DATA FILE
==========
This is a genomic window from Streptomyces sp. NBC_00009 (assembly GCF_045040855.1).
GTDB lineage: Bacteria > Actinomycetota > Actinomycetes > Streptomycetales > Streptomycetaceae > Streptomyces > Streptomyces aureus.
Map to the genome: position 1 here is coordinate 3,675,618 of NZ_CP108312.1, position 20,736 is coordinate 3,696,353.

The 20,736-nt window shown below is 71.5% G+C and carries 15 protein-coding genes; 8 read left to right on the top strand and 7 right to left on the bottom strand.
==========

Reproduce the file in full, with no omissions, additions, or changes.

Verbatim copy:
This is a genomic window from Streptomyces sp. NBC_00009 (assembly GCF_045040855.1).
GTDB lineage: Bacteria > Actinomycetota > Actinomycetes > Streptomycetales > Streptomycetaceae > Streptomyces > Streptomyces aureus.
Map to the genome: position 1 here is coordinate 3,675,618 of NZ_CP108312.1, position 20,736 is coordinate 3,696,353.

The 20,736-nt window shown below is 71.5% G+C and carries 15 protein-coding genes; 8 read left to right on the top strand and 7 right to left on the bottom strand.